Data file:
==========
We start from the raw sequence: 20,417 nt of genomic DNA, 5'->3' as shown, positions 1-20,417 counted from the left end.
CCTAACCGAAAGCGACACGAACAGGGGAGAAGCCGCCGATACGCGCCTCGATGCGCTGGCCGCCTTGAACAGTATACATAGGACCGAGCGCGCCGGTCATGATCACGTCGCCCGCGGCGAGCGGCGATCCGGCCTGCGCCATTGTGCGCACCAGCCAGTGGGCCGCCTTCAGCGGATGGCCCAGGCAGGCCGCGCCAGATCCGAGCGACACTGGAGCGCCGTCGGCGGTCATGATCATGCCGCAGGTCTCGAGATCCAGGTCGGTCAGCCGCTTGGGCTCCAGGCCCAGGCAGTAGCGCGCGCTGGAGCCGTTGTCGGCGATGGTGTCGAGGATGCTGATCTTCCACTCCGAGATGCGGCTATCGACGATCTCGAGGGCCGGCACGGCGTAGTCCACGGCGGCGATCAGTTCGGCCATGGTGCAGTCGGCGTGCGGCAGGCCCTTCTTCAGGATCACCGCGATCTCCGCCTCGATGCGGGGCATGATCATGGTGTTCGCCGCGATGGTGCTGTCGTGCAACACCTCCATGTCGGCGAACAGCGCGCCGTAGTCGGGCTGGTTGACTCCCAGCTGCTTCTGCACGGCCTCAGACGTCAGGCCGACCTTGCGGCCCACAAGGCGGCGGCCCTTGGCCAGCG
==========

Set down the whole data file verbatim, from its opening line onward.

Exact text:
We start from the raw sequence: 20,417 nt of genomic DNA, 5'->3' as shown, positions 1-20,417 counted from the left end.
CCTAACCGAAAGCGACACGAACAGGGGAGAAGCCGCCGATACGCGCCTCGATGCGCTGGCCGCCTTGAACAGTATACATAGGACCGAGCGCGCCGGTCATGATCACGTCGCCCGCGGCGAGCGGCGATCCGGCCTGCGCCATTGTGCGCACCAGCCAGTGGGCCGCCTTCAGCGGATGGCCCAGGCAGGCCGCGCCAGATCCGAGCGACACTGGAGCGCCGTCGGCGGTCATGATCATGCCGCAGGTCTCGAGATCCAGGTCGGTCAGCCGCTTGGGCTCCAGGCCCAGGCAGTAGCGCGCGCTGGAGCCGTTGTCGGCGATGGTGTCGAGGATGCTGATCTTCCACTCCGAGATGCGGCTATCGACGATCTCGAGGGCCGGCACGGCGTAGTCCACGGCGGCGATCAGTTCGGCCATGGTGCAGTCGGCGTGCGGCAGGCCCTTCTTCAGGATCACCGCGATCTCCGCCTCGATGCGGGGCATGATCATGGTGTTCGCCGCGATGGTGCTGTCGTGCAACACCTCCATGTCGGCGAACAGCGCGCCGTAGTCGGGCTGGTTGACTCCCAGCTGCTTCTGCACGGCCTCAGACGTCAGGCCGACCTTGCGGCCCACAAGGCGGCGGCCCTTGGCCAGCG